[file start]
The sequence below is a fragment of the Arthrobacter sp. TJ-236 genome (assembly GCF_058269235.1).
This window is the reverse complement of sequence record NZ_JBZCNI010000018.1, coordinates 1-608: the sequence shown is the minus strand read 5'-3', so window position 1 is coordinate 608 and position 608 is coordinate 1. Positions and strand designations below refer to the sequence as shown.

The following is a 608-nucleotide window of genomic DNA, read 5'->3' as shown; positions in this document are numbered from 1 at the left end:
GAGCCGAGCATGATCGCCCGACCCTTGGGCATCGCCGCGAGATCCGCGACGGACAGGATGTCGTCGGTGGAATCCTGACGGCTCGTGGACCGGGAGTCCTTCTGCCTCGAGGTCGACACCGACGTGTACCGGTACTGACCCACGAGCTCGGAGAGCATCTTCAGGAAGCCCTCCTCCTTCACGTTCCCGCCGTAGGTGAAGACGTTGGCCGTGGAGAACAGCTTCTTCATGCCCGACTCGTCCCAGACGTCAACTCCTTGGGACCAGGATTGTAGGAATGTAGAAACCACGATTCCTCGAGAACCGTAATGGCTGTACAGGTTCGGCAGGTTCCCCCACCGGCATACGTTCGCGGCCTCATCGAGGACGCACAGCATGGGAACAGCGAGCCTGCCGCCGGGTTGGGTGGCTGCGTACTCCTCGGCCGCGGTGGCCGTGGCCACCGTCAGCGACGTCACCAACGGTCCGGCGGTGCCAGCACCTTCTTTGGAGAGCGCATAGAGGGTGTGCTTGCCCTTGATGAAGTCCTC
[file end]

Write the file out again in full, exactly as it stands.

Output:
The sequence below is a fragment of the Arthrobacter sp. TJ-236 genome (assembly GCF_058269235.1).
This window is the reverse complement of sequence record NZ_JBZCNI010000018.1, coordinates 1-608: the sequence shown is the minus strand read 5'-3', so window position 1 is coordinate 608 and position 608 is coordinate 1. Positions and strand designations below refer to the sequence as shown.

The following is a 608-nucleotide window of genomic DNA, read 5'->3' as shown; positions in this document are numbered from 1 at the left end:
GAGCCGAGCATGATCGCCCGACCCTTGGGCATCGCCGCGAGATCCGCGACGGACAGGATGTCGTCGGTGGAATCCTGACGGCTCGTGGACCGGGAGTCCTTCTGCCTCGAGGTCGACACCGACGTGTACCGGTACTGACCCACGAGCTCGGAGAGCATCTTCAGGAAGCCCTCCTCCTTCACGTTCCCGCCGTAGGTGAAGACGTTGGCCGTGGAGAACAGCTTCTTCATGCCCGACTCGTCCCAGACGTCAACTCCTTGGGACCAGGATTGTAGGAATGTAGAAACCACGATTCCTCGAGAACCGTAATGGCTGTACAGGTTCGGCAGGTTCCCCCACCGGCATACGTTCGCGGCCTCATCGAGGACGCACAGCATGGGAACAGCGAGCCTGCCGCCGGGTTGGGTGGCTGCGTACTCCTCGGCCGCGGTGGCCGTGGCCACCGTCAGCGACGTCACCAACGGTCCGGCGGTGCCAGCACCTTCTTTGGAGAGCGCATAGAGGGTGTGCTTGCCCTTGATGAAGTCCTC